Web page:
The 1892-1893 season was to be Stirling's last with Marchesi. She made her Paris grand opera debut in 1893 and also made a return visit to St. John's where she performed at the Methodist College Hall. The following year she spent performing in England. She also adopted the stage Marie Toulinguet at this time.

The next five years were to be busy ones for Georgina Stirling. After spending the 1894-1895 season touring England, she visited Twillingate, followed by several concerts at St. John's on her way back to Europe in the fall of 1895.

In 1896 Stirling accepted an invitation from the impresario Colonel J. Henry Mapleson to join his New Imperial Opera Company based in New York. In St. John's, on her way to New York, she participated in the dedication service for the newly constructed Gower Street Methodist Church.

Stirling's debut with the New Imperial Opera Company was a resounding success, with laudatory reviews in New York, Philadelphia and Boston newspapers. Unfortunately, the company ran into financial difficulties and was forced to close mid-season, leaving it performers stranded. Stirling was able to obtain a number of singing engagements in eastern USA cities during the winter of 1896-1897.

Arriving in St. John's in late June 1897, with her friend, the Dublin-born singer Marie du Bedat, Stirling found the city in the midst of celebrating the 60th anniversary of Queen Victoria's ascension of the British throne. Both singers agreed to perform at various special events and concerts, Stirling singing the National Anthem at the laying of the cornerstone for Cabot Tower, as the 400th anniversary of John Cabot's arrival in Newfoundland was also being celebrated. Stirling and du Bedat spent the remainder of the summer in Twillingate.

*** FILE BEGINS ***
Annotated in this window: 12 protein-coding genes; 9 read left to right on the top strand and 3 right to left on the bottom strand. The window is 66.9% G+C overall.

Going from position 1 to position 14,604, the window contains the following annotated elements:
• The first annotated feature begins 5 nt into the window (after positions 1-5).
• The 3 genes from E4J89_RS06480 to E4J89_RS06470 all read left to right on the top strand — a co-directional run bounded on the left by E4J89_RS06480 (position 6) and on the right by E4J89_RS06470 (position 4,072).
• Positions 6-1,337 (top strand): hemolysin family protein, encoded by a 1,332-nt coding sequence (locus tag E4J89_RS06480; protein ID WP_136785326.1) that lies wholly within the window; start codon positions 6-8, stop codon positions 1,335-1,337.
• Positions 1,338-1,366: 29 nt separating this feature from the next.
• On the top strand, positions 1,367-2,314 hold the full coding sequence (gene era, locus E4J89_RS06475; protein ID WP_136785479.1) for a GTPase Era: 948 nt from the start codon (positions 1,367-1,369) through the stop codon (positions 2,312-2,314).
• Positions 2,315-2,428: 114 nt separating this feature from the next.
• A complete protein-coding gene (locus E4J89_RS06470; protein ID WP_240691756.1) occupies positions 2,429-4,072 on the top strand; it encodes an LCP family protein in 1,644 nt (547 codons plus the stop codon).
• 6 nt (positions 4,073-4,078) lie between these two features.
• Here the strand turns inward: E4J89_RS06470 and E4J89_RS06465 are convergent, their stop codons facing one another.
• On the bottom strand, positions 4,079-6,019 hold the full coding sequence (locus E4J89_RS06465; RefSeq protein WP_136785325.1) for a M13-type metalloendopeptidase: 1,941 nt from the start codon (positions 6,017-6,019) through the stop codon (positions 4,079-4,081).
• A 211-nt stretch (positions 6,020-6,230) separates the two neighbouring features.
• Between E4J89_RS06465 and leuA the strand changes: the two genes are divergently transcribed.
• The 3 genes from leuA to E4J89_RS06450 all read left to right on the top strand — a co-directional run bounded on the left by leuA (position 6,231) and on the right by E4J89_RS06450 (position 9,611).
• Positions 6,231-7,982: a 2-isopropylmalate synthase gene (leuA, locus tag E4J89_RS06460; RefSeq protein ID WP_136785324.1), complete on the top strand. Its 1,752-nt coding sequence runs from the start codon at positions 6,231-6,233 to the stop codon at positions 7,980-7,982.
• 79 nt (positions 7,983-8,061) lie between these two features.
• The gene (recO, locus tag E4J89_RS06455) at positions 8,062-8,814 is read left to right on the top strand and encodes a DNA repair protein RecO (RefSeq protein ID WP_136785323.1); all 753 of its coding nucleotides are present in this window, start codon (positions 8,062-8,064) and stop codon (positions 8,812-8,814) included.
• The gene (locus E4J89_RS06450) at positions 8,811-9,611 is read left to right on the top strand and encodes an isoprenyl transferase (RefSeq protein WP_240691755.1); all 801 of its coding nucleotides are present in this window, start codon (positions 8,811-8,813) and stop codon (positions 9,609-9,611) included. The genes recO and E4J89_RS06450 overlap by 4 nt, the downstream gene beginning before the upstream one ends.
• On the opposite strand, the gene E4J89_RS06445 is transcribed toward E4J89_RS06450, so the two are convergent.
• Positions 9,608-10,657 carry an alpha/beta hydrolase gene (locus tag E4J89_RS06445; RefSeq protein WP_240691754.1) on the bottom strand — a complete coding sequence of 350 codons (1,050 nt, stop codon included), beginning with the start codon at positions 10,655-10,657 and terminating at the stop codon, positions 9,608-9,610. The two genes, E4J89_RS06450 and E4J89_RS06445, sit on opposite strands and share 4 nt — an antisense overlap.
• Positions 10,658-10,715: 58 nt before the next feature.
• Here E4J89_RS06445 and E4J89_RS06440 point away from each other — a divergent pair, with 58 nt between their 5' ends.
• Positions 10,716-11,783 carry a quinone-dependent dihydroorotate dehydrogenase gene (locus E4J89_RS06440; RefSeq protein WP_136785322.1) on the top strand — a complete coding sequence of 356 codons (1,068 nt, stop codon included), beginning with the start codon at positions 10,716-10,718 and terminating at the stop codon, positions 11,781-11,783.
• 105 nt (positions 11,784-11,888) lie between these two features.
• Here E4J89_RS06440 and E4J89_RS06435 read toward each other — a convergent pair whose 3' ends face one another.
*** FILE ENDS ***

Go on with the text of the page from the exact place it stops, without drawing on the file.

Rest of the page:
On October 18, 1897, Georgine Stirling made her debut with the Scalchi Operatic Company, under the direction of Sophia Scalchi, a former member of Mapleson's troop. The company toured throughout the United States, from the Carolinas to Arkansas to Colorado, to wide acclaim, especially Stirling who received very complimentary reviews: "Mlle. Toulinguet undoubtedly achieved the triumph of the evening." (Arkansas Gazette); Mlle. Toulinguet sings faultlessly and without the least effort. Her high notes are as clear as a bell and her range seems unlimited." (Charleston News). The tour was a tremendous success, and resulted in a series of engagements for Stirling in Italy the following year.